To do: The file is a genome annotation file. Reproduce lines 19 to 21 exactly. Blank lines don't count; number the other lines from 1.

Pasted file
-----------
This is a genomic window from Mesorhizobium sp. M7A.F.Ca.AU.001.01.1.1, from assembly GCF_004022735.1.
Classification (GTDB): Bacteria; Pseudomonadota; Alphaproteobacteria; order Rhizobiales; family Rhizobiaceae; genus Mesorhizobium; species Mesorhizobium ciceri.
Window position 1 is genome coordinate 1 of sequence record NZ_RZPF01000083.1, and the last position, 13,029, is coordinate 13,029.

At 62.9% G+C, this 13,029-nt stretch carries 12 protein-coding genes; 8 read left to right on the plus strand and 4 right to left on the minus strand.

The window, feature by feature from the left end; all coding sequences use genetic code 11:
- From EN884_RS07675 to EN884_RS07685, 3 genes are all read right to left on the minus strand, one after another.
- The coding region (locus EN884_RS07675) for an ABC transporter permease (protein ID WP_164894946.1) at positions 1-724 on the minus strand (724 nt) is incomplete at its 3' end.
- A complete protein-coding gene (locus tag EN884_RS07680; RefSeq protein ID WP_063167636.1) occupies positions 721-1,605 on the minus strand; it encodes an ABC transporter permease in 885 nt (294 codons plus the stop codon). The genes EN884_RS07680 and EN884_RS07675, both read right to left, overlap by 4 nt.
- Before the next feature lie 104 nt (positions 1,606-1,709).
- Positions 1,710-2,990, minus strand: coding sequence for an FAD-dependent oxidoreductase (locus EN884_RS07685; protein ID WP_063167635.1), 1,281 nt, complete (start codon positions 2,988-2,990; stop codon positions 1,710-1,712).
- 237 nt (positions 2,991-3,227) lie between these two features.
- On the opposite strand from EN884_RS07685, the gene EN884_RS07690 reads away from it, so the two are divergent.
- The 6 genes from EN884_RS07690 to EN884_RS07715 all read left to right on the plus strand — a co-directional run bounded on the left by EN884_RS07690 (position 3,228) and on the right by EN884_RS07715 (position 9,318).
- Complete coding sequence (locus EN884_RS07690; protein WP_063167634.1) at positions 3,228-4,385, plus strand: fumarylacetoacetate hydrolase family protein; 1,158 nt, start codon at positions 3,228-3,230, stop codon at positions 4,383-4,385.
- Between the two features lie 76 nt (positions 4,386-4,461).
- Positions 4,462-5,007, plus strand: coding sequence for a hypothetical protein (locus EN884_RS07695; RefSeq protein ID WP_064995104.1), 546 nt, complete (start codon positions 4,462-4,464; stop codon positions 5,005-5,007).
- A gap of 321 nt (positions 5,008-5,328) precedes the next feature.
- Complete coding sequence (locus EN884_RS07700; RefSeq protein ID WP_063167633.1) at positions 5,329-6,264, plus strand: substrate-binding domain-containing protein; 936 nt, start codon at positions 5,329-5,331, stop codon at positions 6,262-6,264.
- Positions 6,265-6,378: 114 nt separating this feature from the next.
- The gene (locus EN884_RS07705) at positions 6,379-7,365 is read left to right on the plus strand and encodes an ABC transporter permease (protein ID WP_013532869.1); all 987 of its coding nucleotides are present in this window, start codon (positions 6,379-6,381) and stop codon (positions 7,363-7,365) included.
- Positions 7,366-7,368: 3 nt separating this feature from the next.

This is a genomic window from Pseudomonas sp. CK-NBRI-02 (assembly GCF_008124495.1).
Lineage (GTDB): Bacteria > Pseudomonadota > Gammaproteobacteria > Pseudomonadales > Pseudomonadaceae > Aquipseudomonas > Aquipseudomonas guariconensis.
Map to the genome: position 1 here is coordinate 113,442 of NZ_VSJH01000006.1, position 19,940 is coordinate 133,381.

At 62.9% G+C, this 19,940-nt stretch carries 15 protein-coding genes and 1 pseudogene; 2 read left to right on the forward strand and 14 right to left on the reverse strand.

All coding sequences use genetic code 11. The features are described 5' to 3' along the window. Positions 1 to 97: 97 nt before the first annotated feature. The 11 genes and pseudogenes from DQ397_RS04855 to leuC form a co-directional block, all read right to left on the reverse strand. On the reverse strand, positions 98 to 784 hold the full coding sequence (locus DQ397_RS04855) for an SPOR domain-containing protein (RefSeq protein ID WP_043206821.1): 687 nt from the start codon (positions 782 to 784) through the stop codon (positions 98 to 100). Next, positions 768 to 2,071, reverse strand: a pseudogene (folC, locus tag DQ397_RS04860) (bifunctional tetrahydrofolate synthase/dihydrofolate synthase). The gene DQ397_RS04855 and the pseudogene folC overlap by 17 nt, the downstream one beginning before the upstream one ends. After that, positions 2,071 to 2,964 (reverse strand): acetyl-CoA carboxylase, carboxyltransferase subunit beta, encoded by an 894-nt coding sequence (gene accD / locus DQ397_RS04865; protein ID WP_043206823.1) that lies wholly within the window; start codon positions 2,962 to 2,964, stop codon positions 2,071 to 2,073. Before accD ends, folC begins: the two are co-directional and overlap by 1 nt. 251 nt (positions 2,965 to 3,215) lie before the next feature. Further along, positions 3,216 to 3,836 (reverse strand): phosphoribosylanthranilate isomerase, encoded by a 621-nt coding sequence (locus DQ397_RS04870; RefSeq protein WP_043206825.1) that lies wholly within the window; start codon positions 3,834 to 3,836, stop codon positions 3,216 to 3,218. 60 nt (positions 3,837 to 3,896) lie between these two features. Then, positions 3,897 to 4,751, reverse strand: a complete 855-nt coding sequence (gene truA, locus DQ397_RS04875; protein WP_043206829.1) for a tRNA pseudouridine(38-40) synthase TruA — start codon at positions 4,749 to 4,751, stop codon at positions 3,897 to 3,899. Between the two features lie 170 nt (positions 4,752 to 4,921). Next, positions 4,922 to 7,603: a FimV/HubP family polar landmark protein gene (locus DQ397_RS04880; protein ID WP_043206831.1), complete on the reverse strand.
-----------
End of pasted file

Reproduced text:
- Positions 6,265-6,378: 114 nt separating this feature from the next.
- The gene (locus EN884_RS07705) at positions 6,379-7,365 is read left to right on the plus strand and encodes an ABC transporter permease (protein ID WP_013532869.1); all 987 of its coding nucleotides are present in this window, start codon (positions 6,379-6,381) and stop codon (positions 7,363-7,365) included.
- Positions 7,366-7,368: 3 nt separating this feature from the next.